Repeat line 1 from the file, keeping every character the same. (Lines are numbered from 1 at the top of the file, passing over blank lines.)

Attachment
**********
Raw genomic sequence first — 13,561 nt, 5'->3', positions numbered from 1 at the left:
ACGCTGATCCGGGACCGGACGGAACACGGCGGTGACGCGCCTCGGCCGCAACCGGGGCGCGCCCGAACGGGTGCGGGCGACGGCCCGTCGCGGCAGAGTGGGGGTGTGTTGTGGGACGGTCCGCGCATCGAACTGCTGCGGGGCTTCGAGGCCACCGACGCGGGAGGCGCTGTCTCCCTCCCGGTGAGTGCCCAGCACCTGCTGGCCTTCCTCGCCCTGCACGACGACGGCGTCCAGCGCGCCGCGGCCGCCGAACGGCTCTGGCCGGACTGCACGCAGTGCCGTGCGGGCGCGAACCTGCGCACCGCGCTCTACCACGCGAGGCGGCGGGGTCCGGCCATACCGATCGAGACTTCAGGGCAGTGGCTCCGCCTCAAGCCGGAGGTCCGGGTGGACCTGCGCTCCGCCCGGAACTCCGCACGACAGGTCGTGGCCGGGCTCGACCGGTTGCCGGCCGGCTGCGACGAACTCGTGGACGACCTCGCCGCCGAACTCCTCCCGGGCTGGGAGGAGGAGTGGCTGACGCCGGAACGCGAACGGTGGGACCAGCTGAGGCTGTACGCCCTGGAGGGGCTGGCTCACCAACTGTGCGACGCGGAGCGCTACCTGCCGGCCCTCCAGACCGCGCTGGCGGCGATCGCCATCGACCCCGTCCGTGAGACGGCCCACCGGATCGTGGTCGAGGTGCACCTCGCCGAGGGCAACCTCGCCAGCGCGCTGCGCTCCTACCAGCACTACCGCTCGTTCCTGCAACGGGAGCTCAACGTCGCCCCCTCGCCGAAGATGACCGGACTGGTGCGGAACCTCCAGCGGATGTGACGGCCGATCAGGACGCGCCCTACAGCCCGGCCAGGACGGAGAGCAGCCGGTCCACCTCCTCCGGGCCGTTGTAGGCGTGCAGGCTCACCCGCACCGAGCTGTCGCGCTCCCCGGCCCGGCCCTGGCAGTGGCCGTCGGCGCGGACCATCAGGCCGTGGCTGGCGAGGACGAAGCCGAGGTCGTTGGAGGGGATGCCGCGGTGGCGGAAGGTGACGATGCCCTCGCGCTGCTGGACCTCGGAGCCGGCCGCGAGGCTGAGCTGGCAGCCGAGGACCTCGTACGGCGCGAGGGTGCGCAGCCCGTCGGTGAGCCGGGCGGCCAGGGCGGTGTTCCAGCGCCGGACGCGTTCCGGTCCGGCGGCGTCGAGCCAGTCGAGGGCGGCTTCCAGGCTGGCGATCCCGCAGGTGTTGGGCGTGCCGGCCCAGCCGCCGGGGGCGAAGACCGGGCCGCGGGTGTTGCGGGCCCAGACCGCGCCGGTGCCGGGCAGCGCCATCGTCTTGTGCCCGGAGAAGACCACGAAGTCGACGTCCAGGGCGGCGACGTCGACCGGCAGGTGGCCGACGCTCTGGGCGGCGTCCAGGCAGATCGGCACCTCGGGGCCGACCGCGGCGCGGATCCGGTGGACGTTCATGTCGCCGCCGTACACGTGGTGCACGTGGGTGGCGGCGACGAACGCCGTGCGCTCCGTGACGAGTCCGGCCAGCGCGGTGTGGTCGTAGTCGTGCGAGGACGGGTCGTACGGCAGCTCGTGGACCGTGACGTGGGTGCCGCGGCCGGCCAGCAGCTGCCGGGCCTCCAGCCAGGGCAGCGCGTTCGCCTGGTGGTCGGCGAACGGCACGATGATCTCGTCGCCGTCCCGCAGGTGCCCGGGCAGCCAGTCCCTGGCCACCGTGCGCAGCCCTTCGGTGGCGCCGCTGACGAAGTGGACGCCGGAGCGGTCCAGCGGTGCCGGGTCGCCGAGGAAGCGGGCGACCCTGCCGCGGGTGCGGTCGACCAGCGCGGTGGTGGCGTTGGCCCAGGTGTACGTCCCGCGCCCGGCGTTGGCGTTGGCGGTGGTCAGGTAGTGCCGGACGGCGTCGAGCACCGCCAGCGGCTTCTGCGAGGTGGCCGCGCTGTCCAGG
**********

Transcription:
Raw genomic sequence first — 13,561 nt, 5'->3', positions numbered from 1 at the left: